Job interviews! Well, this gives most of us butterflies in our stomach. Nobody likes them, but you need to cross the barrier to get your dream job. All of us know it’s about demonstrating confidence: standing straight, making eye contact and connecting with a firm handshake. That first nonverbal impression can be a great beginning -- or quick ending -- to your interview.
1. Control how you react. Be calm!
Your interviewer might try to destabilize you, likely to see how you behave under pressure. To counter the approach, anchor your feet to the floor and take a deep breath before you answer each question slowly and calmly.
The goal is not to let these scare tactics intimidate you, so beware that you’re not playing with your hair, fiddling with your jewelry or shifting from foot to foot, all classic signs of anxiety.
Then, tune into your feelings, and ask yourself if you like the environment or whether you could see yourself working at the company (or for a boss who likes to keep you off-balance).
Remember, job interviews are a two-way street–-it’s also an opportunity to see if the company and the position would be a good fit for you.
2. “Stress” Interviews
You’re probably thinking, “Aren’t all interviews stressful?”
But stress interviews are a different breed. They could include an interviewer suddenly lobbing an oddball question like, “If you were to get rid of one state in the India, which it would be and why?”
Your interviewer might also start rapid-fire questioning or adopt an aggressive or argumentative attitude. And the degree of stress applied will vary: A mildly stressful question might be: “What makes you think you’re qualified for this job when you’ve had minimal relevant experience?”
What to do?
First, don’t just write off the interviewer as a total jerk. Consider that job candidates can predict most interview questions and have a prepared response for each one; by resorting to bizarre questions and comments like the above, they want to see how the “real” you reacts to something.
And, perhaps more important than what you answer is the fact that you’re being assessed on your creativity, your ability to think on your feet and your capacity for handling criticism.
What should be your mantra? Maintain grace under fire.
If you find yourself in this situation, Relax. Consider it a challenge—and a chance to impress your potential employer. If you get choked up, take a deep breath and collect your thoughts. It’s better to have a moment of silence than rush into an answer. And above all, don’t become defensive; instead, act professional. Your confidence and composure are sure to impress.
3. What’s your weakness question?
Your best bet is to be honest. The perfect compromise is to put a positive spin on your weakness, without seeming too perfect. “Explain your weakness and how you’ve been able to manage it.”
4. The Early-Onset Salary Question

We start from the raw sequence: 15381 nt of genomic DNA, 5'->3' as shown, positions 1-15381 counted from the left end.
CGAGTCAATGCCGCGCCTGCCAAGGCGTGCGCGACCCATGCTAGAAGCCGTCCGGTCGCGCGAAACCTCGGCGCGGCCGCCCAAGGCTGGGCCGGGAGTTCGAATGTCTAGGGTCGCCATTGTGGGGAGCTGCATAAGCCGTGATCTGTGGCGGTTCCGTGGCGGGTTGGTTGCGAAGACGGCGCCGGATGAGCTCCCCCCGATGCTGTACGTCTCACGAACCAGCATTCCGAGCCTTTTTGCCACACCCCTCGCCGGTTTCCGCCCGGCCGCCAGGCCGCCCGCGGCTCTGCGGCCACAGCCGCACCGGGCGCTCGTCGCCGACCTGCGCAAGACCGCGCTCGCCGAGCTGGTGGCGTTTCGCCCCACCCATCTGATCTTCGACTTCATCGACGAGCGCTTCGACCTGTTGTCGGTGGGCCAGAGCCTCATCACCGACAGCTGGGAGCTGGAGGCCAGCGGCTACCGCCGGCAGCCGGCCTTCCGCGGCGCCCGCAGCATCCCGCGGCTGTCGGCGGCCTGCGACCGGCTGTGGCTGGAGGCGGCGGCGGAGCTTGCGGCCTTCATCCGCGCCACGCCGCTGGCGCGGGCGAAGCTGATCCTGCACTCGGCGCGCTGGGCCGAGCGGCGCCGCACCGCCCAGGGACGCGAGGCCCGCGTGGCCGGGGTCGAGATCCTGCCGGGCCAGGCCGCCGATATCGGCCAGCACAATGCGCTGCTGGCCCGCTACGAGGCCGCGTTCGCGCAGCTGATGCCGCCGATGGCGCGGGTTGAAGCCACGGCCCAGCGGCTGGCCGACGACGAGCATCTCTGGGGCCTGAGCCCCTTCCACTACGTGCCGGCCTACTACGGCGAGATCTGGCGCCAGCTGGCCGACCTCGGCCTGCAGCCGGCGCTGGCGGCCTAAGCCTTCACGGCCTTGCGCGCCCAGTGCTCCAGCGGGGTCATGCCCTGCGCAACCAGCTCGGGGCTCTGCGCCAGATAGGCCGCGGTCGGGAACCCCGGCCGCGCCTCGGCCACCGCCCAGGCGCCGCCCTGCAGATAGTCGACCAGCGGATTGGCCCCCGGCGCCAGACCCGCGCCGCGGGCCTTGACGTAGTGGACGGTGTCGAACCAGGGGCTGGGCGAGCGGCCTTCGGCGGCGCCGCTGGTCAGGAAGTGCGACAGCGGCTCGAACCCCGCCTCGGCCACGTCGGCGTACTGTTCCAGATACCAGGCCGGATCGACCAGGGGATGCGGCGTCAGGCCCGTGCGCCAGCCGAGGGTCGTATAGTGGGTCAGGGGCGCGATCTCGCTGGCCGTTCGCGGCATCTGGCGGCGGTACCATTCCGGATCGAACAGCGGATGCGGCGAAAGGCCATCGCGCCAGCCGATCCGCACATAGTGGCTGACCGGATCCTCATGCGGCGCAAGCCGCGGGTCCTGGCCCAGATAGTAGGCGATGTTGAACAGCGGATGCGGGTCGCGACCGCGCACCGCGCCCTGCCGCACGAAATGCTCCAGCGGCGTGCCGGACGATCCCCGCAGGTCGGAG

Usually the salary question comes later, but sometimes a hiring manager will throw it at you in the first meeting.
How do you keep yourself in the running if the money question comes up early? There are two options you can try, depending on the situation you’re in: Either deflect the question for another time, or name a number in the higher range.
For the first option, ask if you could wait until a later date to discuss salary. Say that you’re incredibly interested in the role, but would rather discuss compensation when you’ve both determined that you’re the right candidate for the job.
5. Innocent Inquiries About Your Personal Life
“What are your hobbies?” It’s a seemingly innocent question that allows insight into your personality and can help determine if you’re company material. For instance, if you and the interviewee both enjoy table tennis or mountain climbing, that’s a common interest that can make you stand out.
Just don’t be too enthusiastic. We know of a candidate who was passed over for a job because he seemed more excited about his side job than about the job he was interviewing for.
If asked what you like to do in your free time, do feel free to mention a hobby that is entirely separate from work, but shows your creativity (like photography) or persistence (like running marathons).
6. “Do You Have Any Questions for Me?”
Always, always have questions for your interviewer. And yes, you will be judged on the amount of research you’ve done about them and the company, as well as your thoughtfulness.
A few good rules of thumb: Research your interviewer, and the jobs they’ve held in the past. At a bare minimum, read up on any recent press releases the company has written or new products they’ve launched.
Then, stay present and engaged throughout the interview so you have relevant questions to ask at the end.
There are also some greatest-hits questions to bring. Ask about the biggest challenges the company is currently facing. Their response will give you a sense of how you could be part of the solution.